Well, Apple stock is back up again. It’s recaptured everything it lost two days ago after the AT&T earnings call. The latest numbers hold up well against earlier estimates of earlier iPhone sales, many of which were in the range of between 300,000 and 500,000. Even if Sunday’s sales were 1/3rd of what they were for Friday evening and all of Saturday, it’s likely that Apple sold over 350,000 phones in the first weekend, and it looks like sales during the following week were also quite strong as most stores sold out of the phones almost as quickly as they received new shipments. I should note that even these estimates would probably have been considered optimistic back in June.

My Take on Someone Elses Take on One Month With the iPhone

Dave Weiner writes about his first month with an iPhone. I generally share his criticisms, but he gets off to a rough start by resorting to a common but intellectually dishonest journalistic touch at the beginning

He uncritically restates the overly simplistic headline of a NY Times story, (thereby reinforcing it) and takes it at face value as a segway into the rest of his own piece.

The NY Times reports that iPhone sales are disappointing, I’d like to add that the product itself is disappointing.

This is a problem, because the NY Times story draws shakey conclusions based on suspect and incomplete data. The only data available when that story was written was the # of iPhone activations on AT&Ts service over the first 30 hours after launch. That number is not the same as the number of phones Apple sold in the first weekend, it doesn’t count Sunday, July 1st, and it doesn’t take into account the phones that people didn’t activate immediately, either because of AT&Ts systems problems that first weekend, or because the buyer didn’t have time right away.

The NYT compares the 142K phones activated in the first 30 hours to the most wildly optimistic estimates of iPhone sales for the entire weekend.

As to his critique, I agree that rendering full web pages intended for desktop browsers isn’t the ultimate mobile web experience, but I don’t think Apple thinks that is the whole story. By making the web at large practical for mobile users, Apple brings more mobile users to the web at large. This creates a larger installed base, which creates incentive for publishers to invest more effort in creating optimal experiences for users of small-form-factor devices. Plus, mobile safari gives them a rich platform for developing that experience. Apple has provided a mobile device with backwards compatibility on the web, while also providing the incentive for 3rd party developers to take advantage of the new features provided by the platform.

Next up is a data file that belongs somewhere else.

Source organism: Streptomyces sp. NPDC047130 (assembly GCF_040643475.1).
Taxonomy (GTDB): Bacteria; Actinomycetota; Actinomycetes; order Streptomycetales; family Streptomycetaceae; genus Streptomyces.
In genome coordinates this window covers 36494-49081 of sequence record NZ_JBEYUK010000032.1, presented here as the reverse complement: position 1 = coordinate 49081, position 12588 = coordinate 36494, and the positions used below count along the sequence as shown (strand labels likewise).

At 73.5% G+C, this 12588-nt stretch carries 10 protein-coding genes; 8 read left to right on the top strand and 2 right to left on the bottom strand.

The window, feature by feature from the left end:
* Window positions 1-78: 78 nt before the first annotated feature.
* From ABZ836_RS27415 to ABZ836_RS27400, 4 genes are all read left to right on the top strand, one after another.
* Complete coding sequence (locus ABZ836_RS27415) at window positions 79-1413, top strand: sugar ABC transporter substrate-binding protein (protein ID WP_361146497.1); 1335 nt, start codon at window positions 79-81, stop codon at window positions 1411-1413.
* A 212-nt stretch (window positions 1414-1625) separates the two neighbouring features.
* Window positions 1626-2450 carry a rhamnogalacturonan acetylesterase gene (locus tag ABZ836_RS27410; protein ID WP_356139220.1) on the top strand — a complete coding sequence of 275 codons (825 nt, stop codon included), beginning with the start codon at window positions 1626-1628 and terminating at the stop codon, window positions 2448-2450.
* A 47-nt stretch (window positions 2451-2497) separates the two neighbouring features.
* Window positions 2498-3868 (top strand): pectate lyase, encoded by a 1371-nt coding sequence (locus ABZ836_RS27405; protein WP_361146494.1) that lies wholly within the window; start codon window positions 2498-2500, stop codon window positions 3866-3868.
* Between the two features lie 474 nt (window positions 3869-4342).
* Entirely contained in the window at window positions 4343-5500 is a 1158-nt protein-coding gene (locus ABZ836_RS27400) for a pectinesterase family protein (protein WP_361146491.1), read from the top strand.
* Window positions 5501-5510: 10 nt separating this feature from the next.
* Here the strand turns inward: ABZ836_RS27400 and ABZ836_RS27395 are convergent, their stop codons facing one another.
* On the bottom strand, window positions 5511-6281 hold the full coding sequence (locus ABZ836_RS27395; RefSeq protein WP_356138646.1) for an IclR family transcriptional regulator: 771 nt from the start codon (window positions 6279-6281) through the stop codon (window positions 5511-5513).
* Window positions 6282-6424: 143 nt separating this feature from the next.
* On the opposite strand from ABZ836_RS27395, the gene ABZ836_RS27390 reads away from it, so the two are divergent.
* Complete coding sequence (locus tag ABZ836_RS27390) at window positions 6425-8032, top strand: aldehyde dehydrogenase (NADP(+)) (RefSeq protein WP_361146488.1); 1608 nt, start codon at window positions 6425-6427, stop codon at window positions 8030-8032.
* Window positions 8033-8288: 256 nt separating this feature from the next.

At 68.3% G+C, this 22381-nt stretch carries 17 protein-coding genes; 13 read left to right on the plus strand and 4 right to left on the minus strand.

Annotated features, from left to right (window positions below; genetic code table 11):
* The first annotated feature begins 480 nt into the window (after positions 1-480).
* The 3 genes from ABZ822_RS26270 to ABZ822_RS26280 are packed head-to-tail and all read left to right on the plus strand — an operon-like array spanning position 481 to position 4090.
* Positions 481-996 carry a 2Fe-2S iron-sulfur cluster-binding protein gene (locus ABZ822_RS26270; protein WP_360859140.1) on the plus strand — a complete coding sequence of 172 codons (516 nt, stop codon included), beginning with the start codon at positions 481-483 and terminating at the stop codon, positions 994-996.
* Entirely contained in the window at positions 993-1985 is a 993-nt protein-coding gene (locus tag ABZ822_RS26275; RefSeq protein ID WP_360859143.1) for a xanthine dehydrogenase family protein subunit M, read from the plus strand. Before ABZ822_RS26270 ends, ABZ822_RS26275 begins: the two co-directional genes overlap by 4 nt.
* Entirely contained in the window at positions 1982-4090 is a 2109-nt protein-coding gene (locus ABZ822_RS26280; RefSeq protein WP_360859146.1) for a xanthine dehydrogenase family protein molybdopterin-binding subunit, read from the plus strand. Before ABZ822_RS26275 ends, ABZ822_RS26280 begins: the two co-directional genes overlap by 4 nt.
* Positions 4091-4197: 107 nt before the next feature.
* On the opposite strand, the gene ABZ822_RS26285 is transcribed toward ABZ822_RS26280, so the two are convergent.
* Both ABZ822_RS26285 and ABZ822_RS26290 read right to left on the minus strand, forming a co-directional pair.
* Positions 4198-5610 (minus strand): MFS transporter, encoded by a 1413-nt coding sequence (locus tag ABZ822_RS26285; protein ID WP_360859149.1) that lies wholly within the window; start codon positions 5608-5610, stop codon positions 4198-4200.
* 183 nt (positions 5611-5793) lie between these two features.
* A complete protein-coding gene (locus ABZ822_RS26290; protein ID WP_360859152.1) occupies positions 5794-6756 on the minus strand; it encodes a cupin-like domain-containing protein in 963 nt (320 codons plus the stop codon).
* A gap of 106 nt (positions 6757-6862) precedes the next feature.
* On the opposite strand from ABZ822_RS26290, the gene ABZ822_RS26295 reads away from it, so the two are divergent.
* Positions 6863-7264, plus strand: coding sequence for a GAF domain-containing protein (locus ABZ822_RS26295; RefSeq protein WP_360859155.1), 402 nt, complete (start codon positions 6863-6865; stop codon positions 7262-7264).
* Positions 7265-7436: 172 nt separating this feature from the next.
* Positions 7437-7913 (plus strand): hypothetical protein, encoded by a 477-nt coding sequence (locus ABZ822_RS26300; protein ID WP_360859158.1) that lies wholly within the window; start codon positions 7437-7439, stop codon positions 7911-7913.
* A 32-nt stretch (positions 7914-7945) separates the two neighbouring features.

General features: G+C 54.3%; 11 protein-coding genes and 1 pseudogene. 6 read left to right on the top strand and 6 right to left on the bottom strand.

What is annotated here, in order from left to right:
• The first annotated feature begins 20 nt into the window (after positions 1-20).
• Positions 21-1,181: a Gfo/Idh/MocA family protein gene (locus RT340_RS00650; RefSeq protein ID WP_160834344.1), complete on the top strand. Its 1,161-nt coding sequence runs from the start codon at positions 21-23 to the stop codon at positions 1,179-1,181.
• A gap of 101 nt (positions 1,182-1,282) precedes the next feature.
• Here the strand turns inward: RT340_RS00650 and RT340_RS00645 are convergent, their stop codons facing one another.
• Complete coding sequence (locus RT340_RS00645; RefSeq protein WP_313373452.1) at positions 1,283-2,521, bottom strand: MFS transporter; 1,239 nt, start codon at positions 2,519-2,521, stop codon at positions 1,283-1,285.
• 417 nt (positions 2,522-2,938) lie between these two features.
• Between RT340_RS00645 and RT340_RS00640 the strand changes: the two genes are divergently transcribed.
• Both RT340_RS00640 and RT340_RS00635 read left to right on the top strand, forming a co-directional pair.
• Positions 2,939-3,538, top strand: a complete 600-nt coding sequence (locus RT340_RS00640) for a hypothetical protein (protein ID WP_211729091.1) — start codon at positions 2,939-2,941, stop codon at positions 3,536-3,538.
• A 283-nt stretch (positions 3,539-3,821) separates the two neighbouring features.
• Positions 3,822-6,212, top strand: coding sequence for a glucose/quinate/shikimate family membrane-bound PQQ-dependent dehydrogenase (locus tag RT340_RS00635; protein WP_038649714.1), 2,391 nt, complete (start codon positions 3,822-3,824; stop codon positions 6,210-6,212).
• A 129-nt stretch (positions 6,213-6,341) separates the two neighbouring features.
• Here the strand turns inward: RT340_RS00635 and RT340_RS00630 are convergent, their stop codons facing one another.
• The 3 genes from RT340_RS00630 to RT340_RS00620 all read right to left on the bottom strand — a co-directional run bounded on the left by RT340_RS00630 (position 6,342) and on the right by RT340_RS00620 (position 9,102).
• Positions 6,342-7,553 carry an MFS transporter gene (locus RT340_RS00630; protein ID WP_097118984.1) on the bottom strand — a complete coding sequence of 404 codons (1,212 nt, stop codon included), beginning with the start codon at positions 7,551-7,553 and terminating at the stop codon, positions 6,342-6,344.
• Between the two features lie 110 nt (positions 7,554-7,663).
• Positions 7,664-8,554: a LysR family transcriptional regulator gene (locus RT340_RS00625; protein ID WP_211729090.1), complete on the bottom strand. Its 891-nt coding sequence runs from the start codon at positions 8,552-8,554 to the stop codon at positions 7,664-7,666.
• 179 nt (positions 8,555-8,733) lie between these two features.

More Stupid iPhone Press Coverage: “Disappointing Sales”

Apple stock took a 4% hit today because their carrier partner, AT&T announced they only activated 146,000 iphones in the last two days of June

Here is a fine friendly clue. The iPhone didn’t go on sale until 6pm eastern, 3/4 of the way through the first of those days two days. Furthermore, the optimistic estimates from various stock analysts were for the whole weekend, which included Sunday, July 1st. Finally, AT&T had trouble servicing iPhone activation requests over the weekend, so some significant number of iPhones probably weren’t activated until JULY, which would put it after the quarter AT&T was reporting earnings on.

In its second-quarter earnings report Tuesday morning, AT&T said it activated about 146,000 customers who bought the iPhone during those two days.

This number would not include buyers who purchased the device with the hopes to re-sell it over venues such as Craig’s List and eBay. However, the figure seemed to worry investors who had been primed to expect much larger numbers.

Before Tuesday, analysts had been projecting opening-weekend sales for the iPhone of between 200,000 and 400,000 units.

A few projections reached as high as 500,000 units, with analysts citing long- lines at stores and initial inventory figures for the device.Watch interview with Piper Jaffray analyst predicting initial iPhone sales of 500,000 units.

I guess “reporters” need something else to do now that they’ve beaten to death the whole “the iPhone really costs $2000,” because they cleverly included the cost of a two year service plan. Never mind that most iPhone buyers probably already have cell phone service, which would probably run them $1000 over two years anyway. That leaves us with $500-600 for the iPhone, and $480 for the incremental cost of the data service.

Google Acquires ImageAmerica, maker of high res aerial cameras

TechCrunch reports that Google has acquired ImageAmerica, which makes high-resolution aerial cameras that have provided Google with images for Google Maps and Google Earth, but neither the author of the post, nor the commentors seem to know what to make of it.

I don’t know the aerial imaging market at all, but I think I can make a good guess. There are atleast two complimentary reasons why Google would buy a company like this.

First, Google want’s to deny competitors access to a key technology or service. If this company is the clear leader in it’s market, then they have just denied Microsoft access to a potentially important resource for their own mapping efforts.

Second, Google want’s to make sure they continue to have access to a key technology based service. If Microsoft bought the company instead, they could have cut off Google’s ability to acquire the highest resolution aerial photography, which would hurt Google’s mapping efforts.

Make no mistake, mapping is very important to Google, because mapping is very important to local services, and locality is a very important piece of context in context specific advertising.